Earthquake amputation
IT was a choice Brisbane urologist Stuart Philip and his colleagues never imagined they would have to make, The Australian reports. Dr Philip and a female colleague from Melbourne, in Christchurch for a urology conference when the earthquake struck last Tuesday, had to amputate a man’s legs using only a hacksaw and a Leatherman knife amid a sea of debris and dust. The two Australian urologists and a Christchurch anaesthetist found a man with his legs pinned by a large beam from a collapsed office building. The woman doctor, who remains too traumatised to speak about the operation, was chosen to perform the amputation as she was the smallest in a very tight space. The man was in a stable condition in hospital.

Fatigue concerns
AN Australian urologist who was in Christchurch when the quake struck has been working non-stop helping to treat victims, but warns problems could come in the next few days as fatigue starts to take its toll, ABC News reports. Dr Rick Catterwell, of Adelaide, said fatigue could cause problems for over-stretched medical staff. “From talking to the staff at [Christchurch] hospital, there’s still a lot of patients who are requiring surgical intervention,” he said.

Extra funds wanted for Medicare Locals
THE Australian General Practice Network (AGPN), which is expected to run the federal government’s new Medicare Locals, has warned it will need extra funding to fulfil its first task — keeping after-hours patients away from hospital emergency departments, The Australian reports. AGPN says Medicare Locals will have to provide after-hours care at zero cost to patients to lure low-income people away from free public hospital emergency departments. The call for extra funding came as the AMA warned that operating guidelines for Medicare Locals showed they might be the first step towards a British-style national health system with budgets for patient care.

Locked in but happy
A SURPRISING number of patients with locked-in syndrome say they are happy, despite being paralysed and having to communicate mainly by moving their eyes, according to the largest study of the syndrome ever conducted, the Washington Times reports. Most cases are caused by major brain damage, often sustained in traumatic accidents. As part of the study, published in the BMJ, researchers in Belgium sent questionnaires to people with locked-in syndrome, asking them about their medical history, their emotional state and views on euthanasia. Sixty-five patients used a scale to indicate their sense of well-being, with 47 saying they were happy and 18 unhappy.

Aged care shortage
A NEW report says Australia faces a shortage of 280 000 aged-care places by 2050 if there are no changes to current policy, ABC News reports. The Access Economics report, commissioned by Alzheimer’s Australia, found demand would outstrip supply by 2050, fuelled in part by a projected increase in patients with dementia. The figures suggest there will be 1 million Australians diagnosed with dementia by 2050. Alzheimer’s Australia NSW CEO John Watkins says the reform of aged care should recognise the extra demands that dementia care places on family carers as well as the additional costs on service providers.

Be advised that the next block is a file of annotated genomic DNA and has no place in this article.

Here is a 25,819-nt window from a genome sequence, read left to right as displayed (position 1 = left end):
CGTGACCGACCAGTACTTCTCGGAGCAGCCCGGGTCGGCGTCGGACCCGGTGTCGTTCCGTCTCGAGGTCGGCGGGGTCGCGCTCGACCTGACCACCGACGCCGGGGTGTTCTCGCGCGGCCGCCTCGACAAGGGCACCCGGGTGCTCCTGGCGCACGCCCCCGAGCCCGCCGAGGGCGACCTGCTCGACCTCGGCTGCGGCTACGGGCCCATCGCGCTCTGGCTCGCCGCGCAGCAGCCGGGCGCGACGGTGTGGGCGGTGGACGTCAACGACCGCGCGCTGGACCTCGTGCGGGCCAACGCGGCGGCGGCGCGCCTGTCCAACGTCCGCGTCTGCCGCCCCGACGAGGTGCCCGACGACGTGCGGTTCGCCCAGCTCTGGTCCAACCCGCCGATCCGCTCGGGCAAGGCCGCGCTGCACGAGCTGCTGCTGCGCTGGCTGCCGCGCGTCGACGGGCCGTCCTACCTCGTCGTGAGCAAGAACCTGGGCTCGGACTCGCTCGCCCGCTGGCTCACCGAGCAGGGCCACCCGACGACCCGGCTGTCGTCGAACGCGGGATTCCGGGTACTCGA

App for blokes
A MELBOURNE hospital has launched an Australia-first iPhone application targeting blokes who are reluctant to seek medical advice or talk about their health concerns with their doctor, The Age reports. The Alfred hospital’s myHealthMate application features a symptom checker allowing men to match more than 50 common symptoms to certain areas of their body. Dr Marco Bonollo, head of the hospital’s Disease Management Unit, said men represented about 60% of admissions to The Alfred, a statistic that was mirrored in hospitals around Australia.

Cancer treatment
A TEAM of Melbourne doctors is working on a new cancer treatment that spares patients the unpleasant side effects of chemotherapy drugs, The Age reports. Professor Miles Prince, of the Peter MacCallum Cancer Centre, said he and his colleagues were testing “epigenetic drugs” that switch off the controlling mechanisms of genes inside cancerous cells rather than killing them with toxic agents. Their research was published in Blood. The new combination treatment will be trialled this year on patients with myelodysplasia and acute myeloid leukaemia.

Approval changes slammed
A PROPOSED overhaul of the Therapeutic Goods Administration’s medical devices approvals and reporting process has been slammed by industry as costly and unlikely to benefit patient safety, The Australian reports. There has been an angry reaction to the TGA’s statement that the Australian Register of Therapeutic Goods needed to change because some product sponsors were manipulating the listing process. The Medical Technology Association of Australia said the cost to industry may be prohibitive.

TV provokes fears
TV crime programs may be partly to blame for many Australians mistakenly fearing that people with schizophrenia are prone to violence, the Canberra Times reports. The results of a national drug-company-sponsored survey show 47% of Australians believe that people with schizophrenia have violent tendencies.

Mass polio vaccinations
THE United Nations Children’s Fund has reported that Burma is planning a mass polio vaccination after a baby was diagnosed with the virus, the country’s first case in 3 years, The Age reports. One case was enough to trigger an “emergency response”, UNICEF said. Worldwide, cases of polio have decreased by more than 99% from an estimated 350 000 in 1988 to 1604 in 2009 as a result of the global effort to eradicate the disease.

Posted 28 February 2011

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